Pope Innocent III:
License to Venice to Trade With The Saracens, 1198
Besides the indulgence we have promised to those going at their own expense to the
east, and besides the favor of apostolic protection granted to those helping that country,
we have renewed the decree of the Lateran council which excommunicated those who presume
to give arms, iron, or wood to the Saracens for their galleys, and which excommunicated
those who act as helmsmen on their galleys and dhows, and which at the same time decreed
that they should be deprived of their property for their transgressions by the secular arm
and by the consuls of the cities, and that, if caught, they become the slaves of their
captors. Following the example of Pope Gregory, our predecessor of pious memory, we have
placed under sentence of excommunication all those who in future consort with the
Saracens, directly or indirectly, or who attempt to give or send aid to them by sea, as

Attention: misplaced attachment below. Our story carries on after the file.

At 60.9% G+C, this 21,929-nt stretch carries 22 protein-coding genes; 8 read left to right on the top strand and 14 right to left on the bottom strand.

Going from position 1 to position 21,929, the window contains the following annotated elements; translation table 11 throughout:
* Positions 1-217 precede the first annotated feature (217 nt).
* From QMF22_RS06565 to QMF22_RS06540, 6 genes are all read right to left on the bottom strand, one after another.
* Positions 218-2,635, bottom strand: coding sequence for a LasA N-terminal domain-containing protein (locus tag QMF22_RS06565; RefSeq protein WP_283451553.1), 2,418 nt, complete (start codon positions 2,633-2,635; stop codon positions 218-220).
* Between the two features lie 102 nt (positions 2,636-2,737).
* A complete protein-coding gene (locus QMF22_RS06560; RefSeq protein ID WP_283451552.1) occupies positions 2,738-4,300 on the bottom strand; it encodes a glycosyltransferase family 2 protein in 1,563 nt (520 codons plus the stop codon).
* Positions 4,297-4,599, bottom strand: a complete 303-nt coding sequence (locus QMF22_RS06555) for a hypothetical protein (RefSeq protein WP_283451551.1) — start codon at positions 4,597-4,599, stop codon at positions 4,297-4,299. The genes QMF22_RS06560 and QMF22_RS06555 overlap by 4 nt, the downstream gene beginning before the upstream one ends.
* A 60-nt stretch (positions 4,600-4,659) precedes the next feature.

long as the war be tween them and us shall last.
But our beloved sons Andreas Donatus and Benedict Grilion, your messengers, recently
came to the apostolic see and were at pains to explain to us that by this decree your city
was suffering no small loss, for she is not devoted to agriculture but rather to shipping
and to commerce. We, therefore, induced by the paternal affection we have for you, and
commanding you under pain of anathema not to aid the Saracens by selling or giving to them
or exchanging with them iron, flax, pitch, pointed stakes, ropes, arms, helmets, ships,
and boards, or unfinished wood, do permit for the present, until we issue further orders,
the taking of goods, other than those mentioned, to Egypt and Babylon, whenever necessary.
We hope that in consideration of this kindness you will bear in mind the aiding of
Jerusalem, taking care not to abuse the apostolic decree, for there is no doubt that
whosoever violates his conscience in evading this order will incur the anger of God.
From: J. P. Migne, ed., Patrologiae Cursus Completus, (Paris, 1855), Vol. CCXIV,
p. 493, reprinted in Roy C. Cave & Herbert H. Coulson, A Source Book for Medieval
Economic History, (Milwaukee: The Bruce Publishing Co., 1936; reprint ed., New York:
Biblo & Tannen, 1965), pp. 104-105.
Scanned by Jerome S. Arkenberg, Cal. State Fullerton. The text has been modernized by
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